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A picture to help you get a sense of the store’s layout. To describe it in more detail, Stumptown is on the left when you first walk in, and takes up the entire left third-ish of the store. Random electronics (like the various drink makers) are directly in front of the entrance, other electronics are in the middle left of the store, checkout is on the middle right, and everything else is books.
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I guess this is one of the reasons someone might choose to go to the Amazon Books store instead of another one? If you primarily base your purchases off of online reviews (which, yeah, I do too), then this is probably supposed to be a differentiating feature. But I’ll go into detail after the photos about why this kind of thing actually has the opposite effect on me.
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More of the same.
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This is another example of the weird specificity. I’m guessing this is their attempt at physicalizing targeted marketing, but it really doesn’t do it for me. Like, maybe? But no. And it makes me feel weird.
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Using not-Amazon reviews, but still an “online”-type metric for one of the displays! (I notice myself getting saltier and saltier as I write these captions.)
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Similar to the last picture, but this shelf was curated just using Goodreads.
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A sad (in the context of everything else) attempt at humanizing the store. Cute, but still too little, too late.
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An attempt at physicalizing Amazon’s recommendation system. It kind of works (?) because I’m guessing the books on the left are widely read. But this still doesn’t make me want to come here.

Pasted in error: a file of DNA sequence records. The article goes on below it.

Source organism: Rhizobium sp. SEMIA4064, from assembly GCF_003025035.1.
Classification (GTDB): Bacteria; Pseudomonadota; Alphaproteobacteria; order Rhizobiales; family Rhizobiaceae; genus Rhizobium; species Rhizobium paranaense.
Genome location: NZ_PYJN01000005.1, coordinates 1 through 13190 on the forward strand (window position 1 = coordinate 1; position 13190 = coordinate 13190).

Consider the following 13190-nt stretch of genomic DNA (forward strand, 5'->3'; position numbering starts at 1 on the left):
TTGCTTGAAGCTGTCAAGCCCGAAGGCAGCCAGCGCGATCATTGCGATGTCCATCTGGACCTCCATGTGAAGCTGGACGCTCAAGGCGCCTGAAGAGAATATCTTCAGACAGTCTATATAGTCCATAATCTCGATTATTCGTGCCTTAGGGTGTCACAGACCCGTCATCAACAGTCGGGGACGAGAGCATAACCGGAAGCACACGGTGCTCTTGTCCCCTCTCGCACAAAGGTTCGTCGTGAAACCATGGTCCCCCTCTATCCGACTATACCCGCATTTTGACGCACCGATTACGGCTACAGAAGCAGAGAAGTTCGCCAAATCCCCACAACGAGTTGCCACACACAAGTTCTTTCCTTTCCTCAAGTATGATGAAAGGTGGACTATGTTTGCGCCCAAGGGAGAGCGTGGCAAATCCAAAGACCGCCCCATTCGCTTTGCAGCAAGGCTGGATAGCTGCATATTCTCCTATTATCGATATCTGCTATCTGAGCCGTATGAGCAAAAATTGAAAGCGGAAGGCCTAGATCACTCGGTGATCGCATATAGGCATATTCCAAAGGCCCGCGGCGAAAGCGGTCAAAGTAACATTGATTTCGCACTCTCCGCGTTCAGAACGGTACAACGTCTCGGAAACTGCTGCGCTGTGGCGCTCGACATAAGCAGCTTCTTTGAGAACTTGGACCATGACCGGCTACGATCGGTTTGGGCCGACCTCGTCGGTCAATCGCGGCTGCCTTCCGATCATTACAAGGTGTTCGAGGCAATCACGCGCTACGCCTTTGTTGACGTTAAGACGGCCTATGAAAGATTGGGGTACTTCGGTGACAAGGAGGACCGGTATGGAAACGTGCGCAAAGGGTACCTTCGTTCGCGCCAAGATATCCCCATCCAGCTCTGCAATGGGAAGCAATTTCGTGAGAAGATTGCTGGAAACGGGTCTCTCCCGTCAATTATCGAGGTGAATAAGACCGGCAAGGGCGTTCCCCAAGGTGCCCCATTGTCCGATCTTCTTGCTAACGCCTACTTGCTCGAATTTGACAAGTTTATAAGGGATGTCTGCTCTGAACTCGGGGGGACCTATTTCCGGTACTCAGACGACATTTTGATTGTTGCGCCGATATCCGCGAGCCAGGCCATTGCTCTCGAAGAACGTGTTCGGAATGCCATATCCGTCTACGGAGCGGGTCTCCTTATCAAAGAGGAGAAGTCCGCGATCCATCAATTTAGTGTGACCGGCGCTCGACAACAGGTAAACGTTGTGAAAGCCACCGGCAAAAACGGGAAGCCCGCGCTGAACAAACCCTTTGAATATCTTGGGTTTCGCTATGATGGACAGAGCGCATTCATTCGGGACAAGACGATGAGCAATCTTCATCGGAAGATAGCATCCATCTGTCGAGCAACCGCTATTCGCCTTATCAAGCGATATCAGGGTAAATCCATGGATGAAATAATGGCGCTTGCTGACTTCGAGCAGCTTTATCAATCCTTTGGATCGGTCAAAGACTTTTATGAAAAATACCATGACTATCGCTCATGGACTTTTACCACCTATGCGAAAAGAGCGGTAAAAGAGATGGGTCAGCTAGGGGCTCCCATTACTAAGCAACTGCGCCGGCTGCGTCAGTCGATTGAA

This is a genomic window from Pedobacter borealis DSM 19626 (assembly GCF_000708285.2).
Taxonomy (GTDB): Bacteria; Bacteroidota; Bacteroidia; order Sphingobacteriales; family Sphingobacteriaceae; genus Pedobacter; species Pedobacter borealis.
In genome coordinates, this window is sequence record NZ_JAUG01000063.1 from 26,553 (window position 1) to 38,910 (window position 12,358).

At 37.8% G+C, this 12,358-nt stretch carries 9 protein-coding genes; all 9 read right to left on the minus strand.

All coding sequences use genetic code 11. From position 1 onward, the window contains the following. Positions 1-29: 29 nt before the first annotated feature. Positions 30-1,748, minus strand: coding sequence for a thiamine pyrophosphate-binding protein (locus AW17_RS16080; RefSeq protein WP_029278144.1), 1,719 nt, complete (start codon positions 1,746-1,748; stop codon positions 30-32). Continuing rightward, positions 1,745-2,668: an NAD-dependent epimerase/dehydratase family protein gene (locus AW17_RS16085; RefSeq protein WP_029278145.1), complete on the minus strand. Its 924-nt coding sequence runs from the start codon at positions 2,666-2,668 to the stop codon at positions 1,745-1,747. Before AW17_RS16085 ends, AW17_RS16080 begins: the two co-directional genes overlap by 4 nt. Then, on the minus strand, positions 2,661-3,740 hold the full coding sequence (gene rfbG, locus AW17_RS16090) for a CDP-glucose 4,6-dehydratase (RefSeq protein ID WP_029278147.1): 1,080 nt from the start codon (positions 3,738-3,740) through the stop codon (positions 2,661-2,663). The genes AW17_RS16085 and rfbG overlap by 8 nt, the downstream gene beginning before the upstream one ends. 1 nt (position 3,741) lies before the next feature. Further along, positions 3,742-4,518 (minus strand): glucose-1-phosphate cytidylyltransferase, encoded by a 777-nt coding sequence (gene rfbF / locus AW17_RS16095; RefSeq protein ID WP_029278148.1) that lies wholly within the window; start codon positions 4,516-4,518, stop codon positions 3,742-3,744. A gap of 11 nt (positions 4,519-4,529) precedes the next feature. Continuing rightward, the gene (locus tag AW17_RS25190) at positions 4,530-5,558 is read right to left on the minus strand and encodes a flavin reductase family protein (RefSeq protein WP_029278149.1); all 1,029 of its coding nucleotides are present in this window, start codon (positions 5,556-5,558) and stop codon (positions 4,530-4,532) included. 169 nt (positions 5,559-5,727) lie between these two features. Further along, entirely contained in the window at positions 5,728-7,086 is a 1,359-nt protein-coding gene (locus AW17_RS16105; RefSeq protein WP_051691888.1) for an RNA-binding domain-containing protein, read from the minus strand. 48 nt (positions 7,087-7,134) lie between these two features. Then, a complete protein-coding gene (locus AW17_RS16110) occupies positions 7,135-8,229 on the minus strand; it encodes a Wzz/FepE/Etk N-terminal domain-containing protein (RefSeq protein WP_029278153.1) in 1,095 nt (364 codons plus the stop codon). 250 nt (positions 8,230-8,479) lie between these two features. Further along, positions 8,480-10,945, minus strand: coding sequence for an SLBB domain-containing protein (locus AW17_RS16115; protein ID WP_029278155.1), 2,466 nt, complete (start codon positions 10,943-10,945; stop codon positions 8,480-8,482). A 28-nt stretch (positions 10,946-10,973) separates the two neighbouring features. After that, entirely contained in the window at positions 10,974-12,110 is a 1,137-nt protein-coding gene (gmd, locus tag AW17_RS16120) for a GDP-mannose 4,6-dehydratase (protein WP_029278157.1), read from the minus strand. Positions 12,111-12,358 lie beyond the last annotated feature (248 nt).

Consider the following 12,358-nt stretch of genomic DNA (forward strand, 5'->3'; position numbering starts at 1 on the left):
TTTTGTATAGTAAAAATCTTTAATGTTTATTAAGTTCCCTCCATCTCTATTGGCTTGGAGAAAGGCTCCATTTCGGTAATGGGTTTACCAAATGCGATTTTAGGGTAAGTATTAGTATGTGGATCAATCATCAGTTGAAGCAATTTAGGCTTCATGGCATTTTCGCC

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Similar to the last picture, an attempt at physicalizing the “sort by top sellers in this category” online feature.
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The pricing in this store was really strange. If you’ll notice in the previous images, the labels under all the books didn’t have prices. Maybe I’m missing something, but the only ways to check the prices were to either scan the barcode on the label in your Amazon app (quite tedious!), or to scan the book in this price scanner (also tedious, because there were only a few of these in the store). As you can see on the screen, if you’re a Prime member, you get a better deal on the books. This would be the same price you would pay if you were to buy the book on Amazon.com. One small confusion I have about this is: if you don’t have Amazon Prime, why would you get the book in stores (if it’s not urgent)? I get that Amazon’s probably trying to convince a different demographic to try out Amazon Prime with this scheme, but people who want to resist can still resist at a pretty low cost (for instance, they could just buy the book on Amazon.com without Prime shipping instead).
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You can checkout with your Amazon app. I feel like this is a novelty more than anything else – I can’t imagine actually repeatedly checking out this way and being happy about it. Probably (hopefully) a temporary solution…
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…but you can also pay with a credit card linked to your Prime account, so not sure why the troublesome QR code method is advertised/utilized at all. Maybe for the small number of people who don’t have all their credit cards with them, or share a joint Prime account, but even then, I don’t understand why the QR code method was advertised more prominently.
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This is an image of a small sign on the checkout counter of Stumptown. I wonder who fills out these surveys… Surprised that they didn’t include a QR code linking to the url! 😏
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Last photo: the arch separating the coffee shop from the bookstore. The design is still cohesive across the boundary. In general, the store gave me major airport bookstore (e.g., Hudson Booksellers) vibes, but with a bit less wood and more white. But still depersonalized af.

 

Now…onto why I don’t like the store and could never see myself choosing it over any (reasonably) normal bookstore – barring fundamental changes.